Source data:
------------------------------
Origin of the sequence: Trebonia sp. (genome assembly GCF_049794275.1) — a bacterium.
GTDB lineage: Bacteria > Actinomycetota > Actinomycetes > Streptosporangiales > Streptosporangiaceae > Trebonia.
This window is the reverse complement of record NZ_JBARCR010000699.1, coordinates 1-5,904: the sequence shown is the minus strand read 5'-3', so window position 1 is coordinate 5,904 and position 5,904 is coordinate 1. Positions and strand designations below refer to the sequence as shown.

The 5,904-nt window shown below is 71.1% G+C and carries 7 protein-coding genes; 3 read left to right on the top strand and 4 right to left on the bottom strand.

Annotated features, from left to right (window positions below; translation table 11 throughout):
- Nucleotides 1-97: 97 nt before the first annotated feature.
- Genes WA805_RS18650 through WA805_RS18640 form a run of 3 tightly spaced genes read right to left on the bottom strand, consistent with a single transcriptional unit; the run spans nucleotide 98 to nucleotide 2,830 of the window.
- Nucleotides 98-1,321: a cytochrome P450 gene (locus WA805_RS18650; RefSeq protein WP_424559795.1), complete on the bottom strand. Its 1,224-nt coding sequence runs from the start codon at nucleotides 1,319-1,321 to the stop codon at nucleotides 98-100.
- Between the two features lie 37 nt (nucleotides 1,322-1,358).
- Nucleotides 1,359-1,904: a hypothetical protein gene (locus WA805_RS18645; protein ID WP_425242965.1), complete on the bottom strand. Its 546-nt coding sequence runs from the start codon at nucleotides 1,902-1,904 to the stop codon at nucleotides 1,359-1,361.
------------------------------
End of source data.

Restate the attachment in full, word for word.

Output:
Origin of the sequence: Trebonia sp. (genome assembly GCF_049794275.1) — a bacterium.
GTDB lineage: Bacteria > Actinomycetota > Actinomycetes > Streptosporangiales > Streptosporangiaceae > Trebonia.
This window is the reverse complement of record NZ_JBARCR010000699.1, coordinates 1-5,904: the sequence shown is the minus strand read 5'-3', so window position 1 is coordinate 5,904 and position 5,904 is coordinate 1. Positions and strand designations below refer to the sequence as shown.

The 5,904-nt window shown below is 71.1% G+C and carries 7 protein-coding genes; 3 read left to right on the top strand and 4 right to left on the bottom strand.

Annotated features, from left to right (window positions below; translation table 11 throughout):
- Nucleotides 1-97: 97 nt before the first annotated feature.
- Genes WA805_RS18650 through WA805_RS18640 form a run of 3 tightly spaced genes read right to left on the bottom strand, consistent with a single transcriptional unit; the run spans nucleotide 98 to nucleotide 2,830 of the window.
- Nucleotides 98-1,321: a cytochrome P450 gene (locus WA805_RS18650; RefSeq protein WP_424559795.1), complete on the bottom strand. Its 1,224-nt coding sequence runs from the start codon at nucleotides 1,319-1,321 to the stop codon at nucleotides 98-100.
- Between the two features lie 37 nt (nucleotides 1,322-1,358).
- Nucleotides 1,359-1,904: a hypothetical protein gene (locus WA805_RS18645; protein ID WP_425242965.1), complete on the bottom strand. Its 546-nt coding sequence runs from the start codon at nucleotides 1,902-1,904 to the stop codon at nucleotides 1,359-1,361.